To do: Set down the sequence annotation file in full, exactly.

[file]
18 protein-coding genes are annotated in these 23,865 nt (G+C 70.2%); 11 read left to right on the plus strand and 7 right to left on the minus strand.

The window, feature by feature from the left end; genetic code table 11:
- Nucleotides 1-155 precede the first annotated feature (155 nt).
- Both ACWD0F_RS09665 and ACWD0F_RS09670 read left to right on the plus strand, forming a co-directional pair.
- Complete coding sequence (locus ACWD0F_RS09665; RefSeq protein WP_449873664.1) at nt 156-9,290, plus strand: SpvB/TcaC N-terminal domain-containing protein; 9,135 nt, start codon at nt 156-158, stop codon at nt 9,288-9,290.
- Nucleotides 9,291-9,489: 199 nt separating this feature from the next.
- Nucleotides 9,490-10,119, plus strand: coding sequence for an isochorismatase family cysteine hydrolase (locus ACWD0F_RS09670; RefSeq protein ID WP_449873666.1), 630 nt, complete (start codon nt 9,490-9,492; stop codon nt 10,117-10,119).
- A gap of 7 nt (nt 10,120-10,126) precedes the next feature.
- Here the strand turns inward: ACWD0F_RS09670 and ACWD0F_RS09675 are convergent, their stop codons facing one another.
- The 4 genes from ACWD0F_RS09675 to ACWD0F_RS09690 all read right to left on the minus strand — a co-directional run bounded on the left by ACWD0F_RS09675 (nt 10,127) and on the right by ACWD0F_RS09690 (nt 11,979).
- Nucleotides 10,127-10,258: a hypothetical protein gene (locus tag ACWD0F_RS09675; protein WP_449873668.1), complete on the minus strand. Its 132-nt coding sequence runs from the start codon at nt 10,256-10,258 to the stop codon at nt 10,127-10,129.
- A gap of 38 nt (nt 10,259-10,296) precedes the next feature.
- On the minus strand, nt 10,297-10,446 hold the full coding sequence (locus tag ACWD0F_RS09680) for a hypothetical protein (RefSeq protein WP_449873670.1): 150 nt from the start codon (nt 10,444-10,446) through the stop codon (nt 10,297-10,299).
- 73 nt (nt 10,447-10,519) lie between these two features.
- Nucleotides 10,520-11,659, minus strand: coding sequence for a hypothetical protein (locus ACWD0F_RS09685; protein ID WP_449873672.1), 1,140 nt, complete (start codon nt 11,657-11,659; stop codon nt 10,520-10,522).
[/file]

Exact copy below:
18 protein-coding genes are annotated in these 23,865 nt (G+C 70.2%); 11 read left to right on the plus strand and 7 right to left on the minus strand.

The window, feature by feature from the left end; genetic code table 11:
- Nucleotides 1-155 precede the first annotated feature (155 nt).
- Both ACWD0F_RS09665 and ACWD0F_RS09670 read left to right on the plus strand, forming a co-directional pair.
- Complete coding sequence (locus ACWD0F_RS09665; RefSeq protein WP_449873664.1) at nt 156-9,290, plus strand: SpvB/TcaC N-terminal domain-containing protein; 9,135 nt, start codon at nt 156-158, stop codon at nt 9,288-9,290.
- Nucleotides 9,291-9,489: 199 nt separating this feature from the next.
- Nucleotides 9,490-10,119, plus strand: coding sequence for an isochorismatase family cysteine hydrolase (locus ACWD0F_RS09670; RefSeq protein ID WP_449873666.1), 630 nt, complete (start codon nt 9,490-9,492; stop codon nt 10,117-10,119).
- A gap of 7 nt (nt 10,120-10,126) precedes the next feature.
- Here the strand turns inward: ACWD0F_RS09670 and ACWD0F_RS09675 are convergent, their stop codons facing one another.
- The 4 genes from ACWD0F_RS09675 to ACWD0F_RS09690 all read right to left on the minus strand — a co-directional run bounded on the left by ACWD0F_RS09675 (nt 10,127) and on the right by ACWD0F_RS09690 (nt 11,979).
- Nucleotides 10,127-10,258: a hypothetical protein gene (locus tag ACWD0F_RS09675; protein WP_449873668.1), complete on the minus strand. Its 132-nt coding sequence runs from the start codon at nt 10,256-10,258 to the stop codon at nt 10,127-10,129.
- A gap of 38 nt (nt 10,259-10,296) precedes the next feature.
- On the minus strand, nt 10,297-10,446 hold the full coding sequence (locus tag ACWD0F_RS09680) for a hypothetical protein (RefSeq protein WP_449873670.1): 150 nt from the start codon (nt 10,444-10,446) through the stop codon (nt 10,297-10,299).
- 73 nt (nt 10,447-10,519) lie between these two features.
- Nucleotides 10,520-11,659, minus strand: coding sequence for a hypothetical protein (locus ACWD0F_RS09685; protein ID WP_449873672.1), 1,140 nt, complete (start codon nt 11,657-11,659; stop codon nt 10,520-10,522).